I am on a quest--just begun--to replicate a favorite recipe from college, Swedish Rolls. I've search online, but only come up with recipes for what is essentially a cinnamon roll with cardamon in addition to cinnamon. But the Swedish rolls from CSBSJU were not cinnamon rolls. They're more like a biscuit or scone, although they are shaped like a cinnamon roll. Not yeasted, either. I can't imagine rolling my favorite scone recipe, as it's so sticky and heavy I can barely press it into a round for baking. So I decided to try the scone recipe from Confections of a Closet Master Baker.
Boy was I disappointed! I ended up with baking powder biscuits! So I searched to find out the difference between scones and biscuits. Depending on who you listen to, there are all sorts of differences, some of which are contradictory! (First, I should note I live in the United States, so I'm using the American terms.) One is that scones have egg while biscuits don't. My favorite scone recipe? No eggs. This recipe--which I think tastes just like "my" biscuit recipe--has an egg. Some say just adding sugar and fruit to a biscuit recipe makes it a scone, but I do that to the biscuit recipe all the time and still call them biscuits. My scone recipe has oatmeal (making it Scottish) and half the baking powder. I'm going to have to do this more systematically, I suppose, and compare things very closely. Not this morning, however. But I will be experimenting to find the right consistency for Swedish rolls so expect to see more biscuits and scones this summer.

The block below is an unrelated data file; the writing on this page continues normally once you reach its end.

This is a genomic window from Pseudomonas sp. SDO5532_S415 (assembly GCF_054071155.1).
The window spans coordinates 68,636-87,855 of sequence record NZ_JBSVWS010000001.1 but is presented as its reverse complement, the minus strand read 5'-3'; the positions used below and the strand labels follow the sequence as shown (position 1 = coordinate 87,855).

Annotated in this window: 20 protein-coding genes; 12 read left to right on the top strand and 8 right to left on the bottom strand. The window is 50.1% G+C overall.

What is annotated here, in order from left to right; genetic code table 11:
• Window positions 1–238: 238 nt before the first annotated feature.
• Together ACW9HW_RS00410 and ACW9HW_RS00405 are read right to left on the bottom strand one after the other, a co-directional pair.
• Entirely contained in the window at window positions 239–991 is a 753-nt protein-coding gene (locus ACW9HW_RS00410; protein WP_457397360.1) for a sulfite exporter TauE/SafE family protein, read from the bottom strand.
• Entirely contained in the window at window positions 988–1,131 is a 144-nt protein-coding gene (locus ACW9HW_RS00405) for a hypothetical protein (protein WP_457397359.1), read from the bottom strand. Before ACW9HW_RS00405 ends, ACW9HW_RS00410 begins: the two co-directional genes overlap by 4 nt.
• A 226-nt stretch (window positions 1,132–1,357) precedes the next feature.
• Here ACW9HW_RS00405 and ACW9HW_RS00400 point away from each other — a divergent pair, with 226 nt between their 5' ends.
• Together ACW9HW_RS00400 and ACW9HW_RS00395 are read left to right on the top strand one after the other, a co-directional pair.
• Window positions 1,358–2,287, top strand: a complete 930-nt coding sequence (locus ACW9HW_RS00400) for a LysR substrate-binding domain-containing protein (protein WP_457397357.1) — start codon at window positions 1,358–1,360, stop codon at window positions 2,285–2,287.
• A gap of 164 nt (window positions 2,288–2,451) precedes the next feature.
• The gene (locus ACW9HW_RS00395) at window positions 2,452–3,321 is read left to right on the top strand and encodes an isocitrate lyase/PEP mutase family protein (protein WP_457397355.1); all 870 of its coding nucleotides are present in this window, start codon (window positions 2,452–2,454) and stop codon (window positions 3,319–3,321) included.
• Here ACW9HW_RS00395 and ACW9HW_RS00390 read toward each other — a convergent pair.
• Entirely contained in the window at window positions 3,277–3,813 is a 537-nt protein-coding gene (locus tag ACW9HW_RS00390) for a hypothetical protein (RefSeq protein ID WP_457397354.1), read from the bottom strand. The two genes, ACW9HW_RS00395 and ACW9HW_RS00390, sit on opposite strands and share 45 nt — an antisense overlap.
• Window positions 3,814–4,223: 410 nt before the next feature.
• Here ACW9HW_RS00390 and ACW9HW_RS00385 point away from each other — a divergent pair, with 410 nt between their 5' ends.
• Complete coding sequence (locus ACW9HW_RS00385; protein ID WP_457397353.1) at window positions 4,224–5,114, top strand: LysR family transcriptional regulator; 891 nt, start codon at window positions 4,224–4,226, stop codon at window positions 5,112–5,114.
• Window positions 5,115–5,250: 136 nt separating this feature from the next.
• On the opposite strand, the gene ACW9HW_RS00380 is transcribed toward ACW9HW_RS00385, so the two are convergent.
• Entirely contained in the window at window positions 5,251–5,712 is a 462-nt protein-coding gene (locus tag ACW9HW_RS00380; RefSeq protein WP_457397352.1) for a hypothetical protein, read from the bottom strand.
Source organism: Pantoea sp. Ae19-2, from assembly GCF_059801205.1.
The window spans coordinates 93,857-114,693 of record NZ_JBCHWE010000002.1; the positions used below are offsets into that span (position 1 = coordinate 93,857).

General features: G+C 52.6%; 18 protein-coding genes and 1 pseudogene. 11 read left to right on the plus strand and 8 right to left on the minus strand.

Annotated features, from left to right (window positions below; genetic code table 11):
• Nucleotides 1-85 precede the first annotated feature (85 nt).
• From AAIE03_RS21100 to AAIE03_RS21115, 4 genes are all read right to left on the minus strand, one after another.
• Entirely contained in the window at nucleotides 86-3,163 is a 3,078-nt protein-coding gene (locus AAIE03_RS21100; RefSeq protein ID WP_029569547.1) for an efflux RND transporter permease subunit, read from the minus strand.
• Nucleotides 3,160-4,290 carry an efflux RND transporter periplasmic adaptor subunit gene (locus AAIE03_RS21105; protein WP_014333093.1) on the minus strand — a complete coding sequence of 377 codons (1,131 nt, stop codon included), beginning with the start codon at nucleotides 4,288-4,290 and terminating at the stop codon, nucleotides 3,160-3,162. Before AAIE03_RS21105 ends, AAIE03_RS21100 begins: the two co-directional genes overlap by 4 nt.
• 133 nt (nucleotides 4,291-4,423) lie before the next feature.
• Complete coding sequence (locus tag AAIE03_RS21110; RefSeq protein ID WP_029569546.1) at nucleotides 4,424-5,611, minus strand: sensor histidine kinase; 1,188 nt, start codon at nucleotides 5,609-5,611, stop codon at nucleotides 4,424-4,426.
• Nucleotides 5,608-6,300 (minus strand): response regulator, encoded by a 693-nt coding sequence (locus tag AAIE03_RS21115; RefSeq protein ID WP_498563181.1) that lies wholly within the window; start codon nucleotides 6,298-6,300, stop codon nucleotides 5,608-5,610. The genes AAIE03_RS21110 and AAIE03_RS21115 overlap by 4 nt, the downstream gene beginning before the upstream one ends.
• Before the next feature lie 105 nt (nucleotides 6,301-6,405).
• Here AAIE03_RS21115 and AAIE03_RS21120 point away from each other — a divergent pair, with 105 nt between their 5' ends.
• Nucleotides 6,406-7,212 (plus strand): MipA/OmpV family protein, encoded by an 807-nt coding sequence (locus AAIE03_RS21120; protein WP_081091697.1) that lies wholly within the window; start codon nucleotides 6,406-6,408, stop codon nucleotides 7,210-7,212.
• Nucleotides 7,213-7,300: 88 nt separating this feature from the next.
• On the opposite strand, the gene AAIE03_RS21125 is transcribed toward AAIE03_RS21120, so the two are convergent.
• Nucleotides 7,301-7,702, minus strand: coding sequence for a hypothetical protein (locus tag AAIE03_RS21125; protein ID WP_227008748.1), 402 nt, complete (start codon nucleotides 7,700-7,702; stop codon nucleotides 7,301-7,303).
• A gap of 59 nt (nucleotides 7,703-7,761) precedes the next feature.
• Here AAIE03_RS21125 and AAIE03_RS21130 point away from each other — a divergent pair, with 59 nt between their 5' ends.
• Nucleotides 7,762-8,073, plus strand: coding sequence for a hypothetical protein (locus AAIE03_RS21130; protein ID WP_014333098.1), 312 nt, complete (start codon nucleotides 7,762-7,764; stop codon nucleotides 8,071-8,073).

Since I was unimpressed, I shan't include the recipe. Extra disappointed because the other recipes in this book are fabulous and unusual. This isn't even the slightest unusual. Unless you count calling it a scone! Also, it made 12 instead of the called-for 8 and I used a much larger biscuit cutter--called for 1.5 inches which is tiny! I used a 2.5" one.
Also baked bread this morning. still experimenting with buns. These are turning out better-shaped, and I like them as rolls, but they aren't light weight. But the bread isn't, either.